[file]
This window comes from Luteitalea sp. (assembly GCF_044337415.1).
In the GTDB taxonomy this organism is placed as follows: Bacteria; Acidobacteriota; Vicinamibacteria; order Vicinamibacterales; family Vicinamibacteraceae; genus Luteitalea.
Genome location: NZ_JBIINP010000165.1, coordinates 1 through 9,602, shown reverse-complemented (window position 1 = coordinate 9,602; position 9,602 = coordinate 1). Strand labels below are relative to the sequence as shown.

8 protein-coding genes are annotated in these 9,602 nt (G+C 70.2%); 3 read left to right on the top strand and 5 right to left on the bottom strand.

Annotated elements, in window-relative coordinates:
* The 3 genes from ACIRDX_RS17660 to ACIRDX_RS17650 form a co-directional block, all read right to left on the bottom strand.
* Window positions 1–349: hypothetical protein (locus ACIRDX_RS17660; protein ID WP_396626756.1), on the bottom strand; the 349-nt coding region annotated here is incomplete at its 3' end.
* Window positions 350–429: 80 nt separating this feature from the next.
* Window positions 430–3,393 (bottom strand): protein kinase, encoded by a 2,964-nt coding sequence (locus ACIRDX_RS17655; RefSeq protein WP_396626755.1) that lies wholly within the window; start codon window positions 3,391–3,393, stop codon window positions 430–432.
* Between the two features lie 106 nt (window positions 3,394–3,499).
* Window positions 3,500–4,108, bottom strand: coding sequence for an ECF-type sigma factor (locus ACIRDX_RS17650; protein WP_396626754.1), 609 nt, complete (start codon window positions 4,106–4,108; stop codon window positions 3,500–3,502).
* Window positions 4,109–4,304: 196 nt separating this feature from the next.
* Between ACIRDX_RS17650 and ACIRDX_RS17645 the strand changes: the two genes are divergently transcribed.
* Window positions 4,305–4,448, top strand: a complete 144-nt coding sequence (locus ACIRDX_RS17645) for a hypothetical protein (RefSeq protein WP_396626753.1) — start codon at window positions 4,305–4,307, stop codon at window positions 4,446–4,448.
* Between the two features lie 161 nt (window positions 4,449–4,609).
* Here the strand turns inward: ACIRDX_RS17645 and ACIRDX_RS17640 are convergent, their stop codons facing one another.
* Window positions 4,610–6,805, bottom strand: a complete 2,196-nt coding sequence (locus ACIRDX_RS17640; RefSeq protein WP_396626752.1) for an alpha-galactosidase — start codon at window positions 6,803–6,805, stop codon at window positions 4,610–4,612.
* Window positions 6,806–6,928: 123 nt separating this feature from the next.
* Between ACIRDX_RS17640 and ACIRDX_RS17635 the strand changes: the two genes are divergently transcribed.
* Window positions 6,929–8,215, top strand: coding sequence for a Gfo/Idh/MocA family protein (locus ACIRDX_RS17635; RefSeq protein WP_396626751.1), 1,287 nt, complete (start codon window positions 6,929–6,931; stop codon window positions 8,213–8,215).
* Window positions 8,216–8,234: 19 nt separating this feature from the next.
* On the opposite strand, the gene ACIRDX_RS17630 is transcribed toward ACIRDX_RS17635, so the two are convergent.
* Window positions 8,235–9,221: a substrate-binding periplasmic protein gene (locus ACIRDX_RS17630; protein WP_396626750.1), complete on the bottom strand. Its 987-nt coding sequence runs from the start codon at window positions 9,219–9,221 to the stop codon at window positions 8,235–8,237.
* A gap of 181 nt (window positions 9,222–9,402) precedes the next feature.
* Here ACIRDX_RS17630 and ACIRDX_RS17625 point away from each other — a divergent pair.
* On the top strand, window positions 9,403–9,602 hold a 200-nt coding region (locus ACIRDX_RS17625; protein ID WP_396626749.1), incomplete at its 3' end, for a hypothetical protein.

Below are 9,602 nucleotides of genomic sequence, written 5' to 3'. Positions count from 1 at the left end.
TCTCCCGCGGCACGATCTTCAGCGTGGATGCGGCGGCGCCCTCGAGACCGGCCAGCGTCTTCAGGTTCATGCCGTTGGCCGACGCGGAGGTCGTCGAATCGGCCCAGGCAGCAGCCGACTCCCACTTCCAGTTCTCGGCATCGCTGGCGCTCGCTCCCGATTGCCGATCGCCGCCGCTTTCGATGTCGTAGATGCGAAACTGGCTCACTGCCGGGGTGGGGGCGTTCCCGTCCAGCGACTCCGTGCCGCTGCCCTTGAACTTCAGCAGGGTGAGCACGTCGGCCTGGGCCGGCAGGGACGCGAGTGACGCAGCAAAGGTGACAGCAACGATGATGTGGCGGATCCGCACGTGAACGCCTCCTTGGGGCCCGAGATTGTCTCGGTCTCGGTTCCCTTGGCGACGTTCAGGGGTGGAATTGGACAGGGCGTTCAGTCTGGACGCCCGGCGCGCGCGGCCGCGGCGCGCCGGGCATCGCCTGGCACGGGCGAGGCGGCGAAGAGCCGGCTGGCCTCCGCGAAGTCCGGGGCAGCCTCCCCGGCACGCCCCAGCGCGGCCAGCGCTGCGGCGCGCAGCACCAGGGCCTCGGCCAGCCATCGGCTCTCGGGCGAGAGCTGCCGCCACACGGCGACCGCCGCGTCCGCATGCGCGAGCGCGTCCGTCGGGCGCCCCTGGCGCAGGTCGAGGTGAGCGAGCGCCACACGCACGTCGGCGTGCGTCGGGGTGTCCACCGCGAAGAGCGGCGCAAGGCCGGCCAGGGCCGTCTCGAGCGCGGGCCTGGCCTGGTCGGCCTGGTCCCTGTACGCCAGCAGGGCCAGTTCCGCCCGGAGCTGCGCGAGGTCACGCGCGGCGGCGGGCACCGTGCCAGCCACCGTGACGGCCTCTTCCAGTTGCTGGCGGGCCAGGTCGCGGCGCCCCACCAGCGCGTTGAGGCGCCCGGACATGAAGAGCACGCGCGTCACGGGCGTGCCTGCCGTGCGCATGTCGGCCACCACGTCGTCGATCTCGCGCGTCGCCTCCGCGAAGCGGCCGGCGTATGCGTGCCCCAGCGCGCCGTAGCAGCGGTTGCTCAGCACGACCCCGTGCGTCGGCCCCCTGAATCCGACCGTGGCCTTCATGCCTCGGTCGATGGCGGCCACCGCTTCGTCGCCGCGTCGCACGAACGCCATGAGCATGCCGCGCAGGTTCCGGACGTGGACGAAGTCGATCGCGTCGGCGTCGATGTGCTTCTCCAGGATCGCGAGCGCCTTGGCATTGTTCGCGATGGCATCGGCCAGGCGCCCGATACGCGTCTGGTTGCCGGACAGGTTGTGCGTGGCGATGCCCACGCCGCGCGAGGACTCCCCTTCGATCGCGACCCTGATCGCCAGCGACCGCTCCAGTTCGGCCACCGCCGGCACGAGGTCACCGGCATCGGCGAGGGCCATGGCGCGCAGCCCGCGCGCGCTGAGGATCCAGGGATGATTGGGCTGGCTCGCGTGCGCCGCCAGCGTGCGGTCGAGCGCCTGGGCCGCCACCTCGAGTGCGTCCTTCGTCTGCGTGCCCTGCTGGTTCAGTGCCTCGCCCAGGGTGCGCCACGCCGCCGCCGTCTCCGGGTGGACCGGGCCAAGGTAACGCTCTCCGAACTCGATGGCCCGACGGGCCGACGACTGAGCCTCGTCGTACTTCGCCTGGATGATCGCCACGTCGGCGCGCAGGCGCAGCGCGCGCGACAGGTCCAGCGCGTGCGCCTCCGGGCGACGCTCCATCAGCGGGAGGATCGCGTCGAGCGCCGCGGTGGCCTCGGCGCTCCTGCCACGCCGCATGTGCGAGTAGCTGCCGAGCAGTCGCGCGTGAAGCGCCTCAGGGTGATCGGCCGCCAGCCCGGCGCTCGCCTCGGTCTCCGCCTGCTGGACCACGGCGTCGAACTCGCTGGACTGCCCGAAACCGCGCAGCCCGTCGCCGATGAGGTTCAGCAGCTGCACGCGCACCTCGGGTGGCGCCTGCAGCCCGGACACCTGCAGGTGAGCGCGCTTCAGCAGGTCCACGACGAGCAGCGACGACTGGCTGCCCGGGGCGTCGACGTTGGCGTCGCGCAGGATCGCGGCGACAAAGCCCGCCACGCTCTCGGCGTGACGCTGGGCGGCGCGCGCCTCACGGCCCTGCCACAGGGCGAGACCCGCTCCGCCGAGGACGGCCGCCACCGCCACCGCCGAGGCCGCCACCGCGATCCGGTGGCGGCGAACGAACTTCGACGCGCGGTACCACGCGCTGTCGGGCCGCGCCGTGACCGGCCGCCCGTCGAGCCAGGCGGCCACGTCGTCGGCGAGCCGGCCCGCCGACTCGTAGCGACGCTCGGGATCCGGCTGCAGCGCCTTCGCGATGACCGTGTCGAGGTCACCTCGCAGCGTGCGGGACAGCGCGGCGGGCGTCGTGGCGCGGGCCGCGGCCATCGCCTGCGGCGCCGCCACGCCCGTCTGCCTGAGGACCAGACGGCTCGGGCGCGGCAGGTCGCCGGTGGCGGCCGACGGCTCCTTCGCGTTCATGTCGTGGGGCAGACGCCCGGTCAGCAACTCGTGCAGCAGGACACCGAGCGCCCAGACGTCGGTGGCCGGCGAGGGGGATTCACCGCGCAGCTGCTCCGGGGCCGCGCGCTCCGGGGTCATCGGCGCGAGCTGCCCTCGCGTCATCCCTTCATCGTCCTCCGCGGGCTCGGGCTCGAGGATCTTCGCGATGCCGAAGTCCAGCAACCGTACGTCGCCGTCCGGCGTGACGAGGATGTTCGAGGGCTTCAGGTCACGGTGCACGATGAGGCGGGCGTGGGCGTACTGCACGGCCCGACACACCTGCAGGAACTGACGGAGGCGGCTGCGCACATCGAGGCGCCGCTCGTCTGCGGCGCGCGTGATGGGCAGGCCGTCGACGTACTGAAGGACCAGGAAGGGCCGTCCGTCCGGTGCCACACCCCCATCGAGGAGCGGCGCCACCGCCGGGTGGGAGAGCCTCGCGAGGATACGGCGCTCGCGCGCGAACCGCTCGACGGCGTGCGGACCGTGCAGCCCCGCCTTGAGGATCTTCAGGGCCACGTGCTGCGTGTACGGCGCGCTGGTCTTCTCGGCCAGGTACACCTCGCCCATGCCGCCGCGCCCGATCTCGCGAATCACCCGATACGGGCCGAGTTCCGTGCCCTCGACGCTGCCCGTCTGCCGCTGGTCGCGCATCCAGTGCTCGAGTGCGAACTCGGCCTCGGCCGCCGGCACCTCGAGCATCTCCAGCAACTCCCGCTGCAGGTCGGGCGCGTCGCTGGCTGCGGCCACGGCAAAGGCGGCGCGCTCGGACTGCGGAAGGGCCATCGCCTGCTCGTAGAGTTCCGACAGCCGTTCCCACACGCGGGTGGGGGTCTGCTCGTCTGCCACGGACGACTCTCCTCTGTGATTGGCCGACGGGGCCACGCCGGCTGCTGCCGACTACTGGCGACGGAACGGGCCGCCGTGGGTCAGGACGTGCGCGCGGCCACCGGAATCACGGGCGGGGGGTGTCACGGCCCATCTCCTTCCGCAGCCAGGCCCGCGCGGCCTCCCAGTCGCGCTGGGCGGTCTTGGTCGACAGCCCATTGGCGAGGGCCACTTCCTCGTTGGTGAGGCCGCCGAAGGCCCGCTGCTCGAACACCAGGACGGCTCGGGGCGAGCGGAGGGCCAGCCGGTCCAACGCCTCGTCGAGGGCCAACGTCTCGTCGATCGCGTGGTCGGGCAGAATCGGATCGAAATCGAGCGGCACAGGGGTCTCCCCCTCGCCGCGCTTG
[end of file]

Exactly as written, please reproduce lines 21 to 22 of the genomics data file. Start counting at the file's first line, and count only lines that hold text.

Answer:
* Window positions 8,216–8,234: 19 nt separating this feature from the next.
* On the opposite strand, the gene ACIRDX_RS17630 is transcribed toward ACIRDX_RS17635, so the two are convergent.